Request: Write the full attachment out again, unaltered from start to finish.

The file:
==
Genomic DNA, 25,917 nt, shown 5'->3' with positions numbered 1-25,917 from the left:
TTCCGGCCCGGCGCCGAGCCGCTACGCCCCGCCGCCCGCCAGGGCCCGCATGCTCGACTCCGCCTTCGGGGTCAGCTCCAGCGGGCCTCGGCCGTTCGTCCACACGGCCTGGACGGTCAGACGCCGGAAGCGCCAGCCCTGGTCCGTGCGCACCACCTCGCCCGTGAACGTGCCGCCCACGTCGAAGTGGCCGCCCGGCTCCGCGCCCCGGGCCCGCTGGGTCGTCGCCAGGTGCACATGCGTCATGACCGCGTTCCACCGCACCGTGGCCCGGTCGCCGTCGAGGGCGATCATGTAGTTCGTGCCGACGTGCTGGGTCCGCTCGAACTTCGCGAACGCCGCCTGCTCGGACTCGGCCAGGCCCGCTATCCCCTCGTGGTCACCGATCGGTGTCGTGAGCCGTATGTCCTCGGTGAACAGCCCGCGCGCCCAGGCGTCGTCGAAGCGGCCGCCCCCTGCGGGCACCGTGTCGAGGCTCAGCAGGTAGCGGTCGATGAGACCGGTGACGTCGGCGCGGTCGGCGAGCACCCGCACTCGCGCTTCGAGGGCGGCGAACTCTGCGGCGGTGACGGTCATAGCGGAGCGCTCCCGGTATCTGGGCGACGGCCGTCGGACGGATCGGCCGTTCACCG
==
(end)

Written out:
Genomic DNA, 25,917 nt, shown 5'->3' with positions numbered 1-25,917 from the left:
TTCCGGCCCGGCGCCGAGCCGCTACGCCCCGCCGCCCGCCAGGGCCCGCATGCTCGACTCCGCCTTCGGGGTCAGCTCCAGCGGGCCTCGGCCGTTCGTCCACACGGCCTGGACGGTCAGACGCCGGAAGCGCCAGCCCTGGTCCGTGCGCACCACCTCGCCCGTGAACGTGCCGCCCACGTCGAAGTGGCCGCCCGGCTCCGCGCCCCGGGCCCGCTGGGTCGTCGCCAGGTGCACATGCGTCATGACCGCGTTCCACCGCACCGTGGCCCGGTCGCCGTCGAGGGCGATCATGTAGTTCGTGCCGACGTGCTGGGTCCGCTCGAACTTCGCGAACGCCGCCTGCTCGGACTCGGCCAGGCCCGCTATCCCCTCGTGGTCACCGATCGGTGTCGTGAGCCGTATGTCCTCGGTGAACAGCCCGCGCGCCCAGGCGTCGTCGAAGCGGCCGCCCCCTGCGGGCACCGTGTCGAGGCTCAGCAGGTAGCGGTCGATGAGACCGGTGACGTCGGCGCGGTCGGCGAGCACCCGCACTCGCGCTTCGAGGGCGGCGAACTCTGCGGCGGTGACGGTCATAGCGGAGCGCTCCCGGTATCTGGGCGACGGCCGTCGGACGGATCGGCCGTTCACCG